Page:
Part of me wants to say that this kind of David Letterman-style musicology is nothing but self-indulgent foolishness. And in this case, it seems especially self-indulgent, as Boulez has included himself on his own list!
But, on the other hand, in a musical world that offers a virtually infinite array of options – you can hear just about anything you want nowadays, with the click of a mouse – a listener’s own “musical centre” can get easily lost in the shuffle. Making a short-list of just ten pieces is a challenge that brings core musical values and tastes into sharp focus.
Here it is, in chronological order.
Arnold Schoenberg: Verklärte Nacht. This is a borderline case: the work’s date of completion is generally given as 1899, but it wasn’t premiered until 1902. The programmatic underpinnings are, I think, best ignored – but I love the extended melodic writing and the lush chromaticism of Schoenberg’s harmonic language. Anyone who could write like this is clearly a musical genius. (However, as for Schoenberg’s later atonal and 12-tone works, I feel inclined to quote the Vicomte de Valmont from Dangerous Liaisons: “It is often the strongest swimmers who drown.”)
Alexander Scriabin: Piano Sonata No. 9, “The Black Mass.” Composed in the magical year 1913 (as were the next two pieces on my list), this tightly woven piece is intricately organic, like a strange flower from another planet. As well, there’s a fluidity to the textures that’s the sonic equivalent of a splash of ice-cold water to the face. There’s plenty of evidence to indicate that Scriabin was stark-raving nuts: for years he laboured on a massive composition that would, he believed, induce the End of Days. But, musically speaking, he was crazy in a good way.
Sergei Prokofiev: Piano Concerto No. 2. There aren’t too many modernist piano concertos that I’d use words like “suave” and “elegant” to describe. But with this work, the words ring true. Although Prokofiev’s Second Concerto is a virtuosic showpiece, it requires a kind of sprezzatura – a seeming nonchalance that masks studied precision and careful calculation. And that’s pretty cool.
Igor Stravinsky: The Rite of Spring – because The Rite of Spring. (By the way, this is the only piece on my list that was also on Boulez’s.)
Maurice Ravel: La Valse. While there are many impressionistic works that could be on my list, I chose Ravel’s La Valse. Its ironic, twisted sense of nostalgia hits home every time I hear it. And as a study in orchestration, it’s absolutely brilliant.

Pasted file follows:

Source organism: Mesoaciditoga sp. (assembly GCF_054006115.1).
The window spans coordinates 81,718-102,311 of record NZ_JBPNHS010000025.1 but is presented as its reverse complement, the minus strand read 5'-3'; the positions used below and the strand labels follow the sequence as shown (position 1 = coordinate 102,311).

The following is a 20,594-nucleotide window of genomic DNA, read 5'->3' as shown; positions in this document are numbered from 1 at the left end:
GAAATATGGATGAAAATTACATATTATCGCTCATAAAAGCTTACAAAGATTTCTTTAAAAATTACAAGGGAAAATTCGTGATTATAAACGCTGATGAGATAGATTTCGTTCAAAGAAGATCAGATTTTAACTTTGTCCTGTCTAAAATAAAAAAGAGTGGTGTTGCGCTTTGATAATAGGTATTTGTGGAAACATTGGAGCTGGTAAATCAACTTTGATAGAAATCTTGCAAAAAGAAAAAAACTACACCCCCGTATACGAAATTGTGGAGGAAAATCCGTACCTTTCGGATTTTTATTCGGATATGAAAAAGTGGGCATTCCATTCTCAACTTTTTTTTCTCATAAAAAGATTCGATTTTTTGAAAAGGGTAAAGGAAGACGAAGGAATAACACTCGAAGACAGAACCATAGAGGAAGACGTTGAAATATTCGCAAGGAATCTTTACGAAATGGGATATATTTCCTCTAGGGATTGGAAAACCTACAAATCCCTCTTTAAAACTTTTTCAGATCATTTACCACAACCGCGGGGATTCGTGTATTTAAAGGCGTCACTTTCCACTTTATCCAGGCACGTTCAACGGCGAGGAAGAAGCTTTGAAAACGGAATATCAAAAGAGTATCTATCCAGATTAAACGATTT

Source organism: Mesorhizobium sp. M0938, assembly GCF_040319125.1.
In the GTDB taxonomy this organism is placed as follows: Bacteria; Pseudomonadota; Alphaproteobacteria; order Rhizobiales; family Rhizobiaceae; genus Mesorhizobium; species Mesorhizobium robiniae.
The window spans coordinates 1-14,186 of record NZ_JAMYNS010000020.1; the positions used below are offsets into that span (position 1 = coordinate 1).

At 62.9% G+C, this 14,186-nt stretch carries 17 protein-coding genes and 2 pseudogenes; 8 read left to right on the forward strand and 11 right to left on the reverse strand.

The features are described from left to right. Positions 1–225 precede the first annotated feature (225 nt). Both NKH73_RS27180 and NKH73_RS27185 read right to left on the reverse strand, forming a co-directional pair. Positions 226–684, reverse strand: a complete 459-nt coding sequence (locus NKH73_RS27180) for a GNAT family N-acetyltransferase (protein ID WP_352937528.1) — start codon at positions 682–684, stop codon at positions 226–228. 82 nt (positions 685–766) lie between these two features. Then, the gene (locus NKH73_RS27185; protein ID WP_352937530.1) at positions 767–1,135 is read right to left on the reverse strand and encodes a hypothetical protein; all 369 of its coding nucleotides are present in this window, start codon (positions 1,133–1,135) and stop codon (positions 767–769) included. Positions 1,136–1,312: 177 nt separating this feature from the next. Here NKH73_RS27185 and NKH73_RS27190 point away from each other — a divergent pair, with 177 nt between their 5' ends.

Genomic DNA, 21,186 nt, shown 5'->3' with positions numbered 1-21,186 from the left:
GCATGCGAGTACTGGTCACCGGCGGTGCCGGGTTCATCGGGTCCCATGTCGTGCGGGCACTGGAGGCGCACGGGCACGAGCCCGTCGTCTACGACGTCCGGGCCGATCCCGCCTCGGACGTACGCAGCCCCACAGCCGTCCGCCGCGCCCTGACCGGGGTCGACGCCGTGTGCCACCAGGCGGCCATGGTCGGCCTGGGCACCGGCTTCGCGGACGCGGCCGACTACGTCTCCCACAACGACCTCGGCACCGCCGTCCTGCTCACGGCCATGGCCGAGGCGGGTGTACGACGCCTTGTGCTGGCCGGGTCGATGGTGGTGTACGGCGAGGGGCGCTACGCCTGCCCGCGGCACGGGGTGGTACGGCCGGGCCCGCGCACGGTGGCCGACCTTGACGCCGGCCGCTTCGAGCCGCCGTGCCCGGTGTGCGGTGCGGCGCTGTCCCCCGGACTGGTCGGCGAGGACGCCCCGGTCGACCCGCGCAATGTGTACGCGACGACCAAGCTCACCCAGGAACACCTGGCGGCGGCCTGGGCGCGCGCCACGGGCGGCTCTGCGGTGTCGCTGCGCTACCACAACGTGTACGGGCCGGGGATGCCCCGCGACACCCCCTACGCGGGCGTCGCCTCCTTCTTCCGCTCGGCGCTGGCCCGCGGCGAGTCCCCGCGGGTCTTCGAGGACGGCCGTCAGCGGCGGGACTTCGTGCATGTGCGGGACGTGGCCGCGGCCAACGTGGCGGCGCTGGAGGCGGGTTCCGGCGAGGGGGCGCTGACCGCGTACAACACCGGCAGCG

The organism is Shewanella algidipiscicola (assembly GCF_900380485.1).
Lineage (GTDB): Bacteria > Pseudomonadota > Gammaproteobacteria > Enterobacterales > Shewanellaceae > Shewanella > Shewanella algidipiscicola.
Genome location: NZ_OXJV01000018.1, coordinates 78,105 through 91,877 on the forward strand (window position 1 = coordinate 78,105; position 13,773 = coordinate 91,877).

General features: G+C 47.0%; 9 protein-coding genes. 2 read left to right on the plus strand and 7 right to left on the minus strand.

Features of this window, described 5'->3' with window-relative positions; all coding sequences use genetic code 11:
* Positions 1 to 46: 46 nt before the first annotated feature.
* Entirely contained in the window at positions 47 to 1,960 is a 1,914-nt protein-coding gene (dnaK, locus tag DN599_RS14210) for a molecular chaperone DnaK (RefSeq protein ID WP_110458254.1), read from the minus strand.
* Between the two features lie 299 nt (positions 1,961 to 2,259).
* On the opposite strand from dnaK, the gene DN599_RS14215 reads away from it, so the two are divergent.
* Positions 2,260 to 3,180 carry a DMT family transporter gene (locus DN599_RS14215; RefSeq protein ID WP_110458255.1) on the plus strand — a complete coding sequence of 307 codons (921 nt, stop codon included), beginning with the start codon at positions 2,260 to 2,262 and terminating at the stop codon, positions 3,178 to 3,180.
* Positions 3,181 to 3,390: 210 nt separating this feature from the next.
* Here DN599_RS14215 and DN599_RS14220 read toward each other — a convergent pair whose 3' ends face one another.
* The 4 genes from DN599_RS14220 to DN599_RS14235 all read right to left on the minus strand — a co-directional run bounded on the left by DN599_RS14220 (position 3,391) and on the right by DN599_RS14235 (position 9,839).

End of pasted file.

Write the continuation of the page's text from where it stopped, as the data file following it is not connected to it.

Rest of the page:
Carl Ruggles: Sun Treader. This is the most “atonal” piece on my list. Ruggles once said, “In all works there should be the quality we call mysticism. All the great composers have it.” He nailed it in this grandiloquent essay for orchestra that sounds like all the forces in the universe converging in a cosmic conflict for 15 awe-inspiring minutes.
Olivier Messiaen: Quartet for the End of Time. The back-story of this piece is certainly impressive: it was written and premiered in a prisoner-of-war camp during World War II. And the piece itself is bursting with invention. This is fascinating music: stark, ethereal, joyful, diabolical, pious, introverted, extroverted, warmly human, icy cold, and more.
Francis Poulenc: Dialogues of the Carmelites. It remains a mystery to me how a composer who excelled at writing light and cheery musical gems could have written such a deeply affective (and effective) opera. But he did. And the final scene, with the nuns marching off to the guillotine, is one of the most harrowing and dramatic moments in the history of opera.
Dmitri Shostakovich: Cello Concerto No. 2. It wasn’t easy deciding which piece by this composer to put on this list. But I’ve always been fascinated by his Second Cello Concerto. It’s a late work, completed in 1966 – and contains none of the cinematic clichés that sometimes find their way into his earlier pieces. I’m always impressed by its sharply drawn lines and its starkly bright colours. And its thinness of texture is particularly effective, as there are no “pantomime moments” when the cello is swamped by the orchestra.
John Adams: Nixon in China. With Nixon, Adams created a work of sweeping, epic grandeur. It was a novel idea, back in 1987, to write an opera about contemporary political figures. But by selecting Nixon’s visit to China as their subject, Adams and librettist Alice Goodman tapped into a dormant operatic tradition of great men and women on stage, doing momentous things. Nixon in China is opera seria for the 20th century. And unlike some minimalist scores, the music doesn’t get lost inside itself.
There’s my list. And if you don’t like it, you can make your own list!
© Colin Eatock 2015